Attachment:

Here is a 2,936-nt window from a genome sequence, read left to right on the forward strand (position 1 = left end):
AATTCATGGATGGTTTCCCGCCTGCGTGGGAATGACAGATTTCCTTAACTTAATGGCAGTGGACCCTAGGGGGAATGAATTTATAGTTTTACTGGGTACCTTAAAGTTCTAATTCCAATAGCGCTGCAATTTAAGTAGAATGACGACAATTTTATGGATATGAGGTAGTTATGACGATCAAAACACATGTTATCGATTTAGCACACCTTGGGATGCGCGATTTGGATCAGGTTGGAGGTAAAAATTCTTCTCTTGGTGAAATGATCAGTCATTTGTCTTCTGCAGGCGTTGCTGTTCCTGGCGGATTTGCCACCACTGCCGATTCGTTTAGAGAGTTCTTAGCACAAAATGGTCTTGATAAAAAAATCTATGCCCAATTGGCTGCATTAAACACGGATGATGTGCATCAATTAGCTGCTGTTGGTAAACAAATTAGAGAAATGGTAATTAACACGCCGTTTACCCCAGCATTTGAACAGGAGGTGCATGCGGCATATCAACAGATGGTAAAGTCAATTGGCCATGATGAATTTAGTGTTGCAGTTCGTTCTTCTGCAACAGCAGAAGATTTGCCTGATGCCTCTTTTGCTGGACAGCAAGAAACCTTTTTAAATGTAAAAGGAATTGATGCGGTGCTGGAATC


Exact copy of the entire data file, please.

Here is a 2,936-nt window from a genome sequence, read left to right on the forward strand (position 1 = left end):
AATTCATGGATGGTTTCCCGCCTGCGTGGGAATGACAGATTTCCTTAACTTAATGGCAGTGGACCCTAGGGGGAATGAATTTATAGTTTTACTGGGTACCTTAAAGTTCTAATTCCAATAGCGCTGCAATTTAAGTAGAATGACGACAATTTTATGGATATGAGGTAGTTATGACGATCAAAACACATGTTATCGATTTAGCACACCTTGGGATGCGCGATTTGGATCAGGTTGGAGGTAAAAATTCTTCTCTTGGTGAAATGATCAGTCATTTGTCTTCTGCAGGCGTTGCTGTTCCTGGCGGATTTGCCACCACTGCCGATTCGTTTAGAGAGTTCTTAGCACAAAATGGTCTTGATAAAAAAATCTATGCCCAATTGGCTGCATTAAACACGGATGATGTGCATCAATTAGCTGCTGTTGGTAAACAAATTAGAGAAATGGTAATTAACACGCCGTTTACCCCAGCATTTGAACAGGAGGTGCATGCGGCATATCAACAGATGGTAAAGTCAATTGGCCATGATGAATTTAGTGTTGCAGTTCGTTCTTCTGCAACAGCAGAAGATTTGCCTGATGCCTCTTTTGCTGGACAGCAAGAAACCTTTTTAAATGTAAAAGGAATTGATGCGGTGCTGGAATC